Socrates’ Question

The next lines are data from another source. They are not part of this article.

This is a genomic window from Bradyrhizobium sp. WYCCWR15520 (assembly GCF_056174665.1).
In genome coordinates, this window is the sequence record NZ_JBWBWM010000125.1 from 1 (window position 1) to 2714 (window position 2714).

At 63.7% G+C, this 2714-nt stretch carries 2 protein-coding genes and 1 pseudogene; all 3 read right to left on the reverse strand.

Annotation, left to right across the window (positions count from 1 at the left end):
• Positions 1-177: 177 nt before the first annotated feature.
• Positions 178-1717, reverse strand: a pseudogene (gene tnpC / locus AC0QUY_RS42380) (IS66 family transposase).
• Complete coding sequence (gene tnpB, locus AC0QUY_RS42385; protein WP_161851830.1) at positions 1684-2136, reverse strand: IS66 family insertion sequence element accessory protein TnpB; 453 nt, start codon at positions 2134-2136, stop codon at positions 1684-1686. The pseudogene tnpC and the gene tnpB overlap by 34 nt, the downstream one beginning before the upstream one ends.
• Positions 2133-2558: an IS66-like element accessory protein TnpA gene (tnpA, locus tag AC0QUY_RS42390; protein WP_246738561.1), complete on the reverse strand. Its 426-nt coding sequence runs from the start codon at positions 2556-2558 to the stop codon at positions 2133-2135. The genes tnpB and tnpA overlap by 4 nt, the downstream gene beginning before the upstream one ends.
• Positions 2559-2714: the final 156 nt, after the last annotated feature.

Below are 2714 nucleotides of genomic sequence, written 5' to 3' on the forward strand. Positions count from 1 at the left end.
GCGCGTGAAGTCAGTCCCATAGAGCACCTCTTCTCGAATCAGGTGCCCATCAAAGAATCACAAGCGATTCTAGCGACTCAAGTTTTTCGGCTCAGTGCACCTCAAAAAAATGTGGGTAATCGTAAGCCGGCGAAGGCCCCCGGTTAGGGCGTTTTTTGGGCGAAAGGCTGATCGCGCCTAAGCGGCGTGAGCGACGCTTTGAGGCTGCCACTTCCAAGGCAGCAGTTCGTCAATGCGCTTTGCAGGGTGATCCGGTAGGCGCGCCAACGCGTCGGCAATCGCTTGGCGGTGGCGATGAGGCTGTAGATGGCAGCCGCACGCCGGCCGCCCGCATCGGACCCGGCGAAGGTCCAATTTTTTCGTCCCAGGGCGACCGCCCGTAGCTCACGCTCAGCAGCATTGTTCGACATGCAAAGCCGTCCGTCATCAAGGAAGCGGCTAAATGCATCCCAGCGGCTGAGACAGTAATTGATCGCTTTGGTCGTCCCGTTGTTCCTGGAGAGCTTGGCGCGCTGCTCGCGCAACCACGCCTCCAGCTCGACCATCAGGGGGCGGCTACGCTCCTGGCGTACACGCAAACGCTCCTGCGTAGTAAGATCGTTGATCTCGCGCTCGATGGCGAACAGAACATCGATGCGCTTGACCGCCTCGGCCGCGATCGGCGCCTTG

Plato’s Theaetetus is a dialogue, in which the leading question: “what is knowledge?” is posed by Socrates to Theaetetus. “Knowledge,” a translation of epistememe, has two meanings; it is a practical know-how, which “extends across all possible human activities,” from how to make a pair of shoes to how to conduct a war. It is also understood as “seeing” or idein. What unites both is their relationship to beings in their unhiddenness, their truth. Seeing is the seeing of beings in their presence, as what they show themselves for. Similarly know-how is disposal over beings in their presence, in their unhiddenness. This leads Heidegger to define knowledge as: “knowing-one’s-way-around in something as the possession of truth.” (120)

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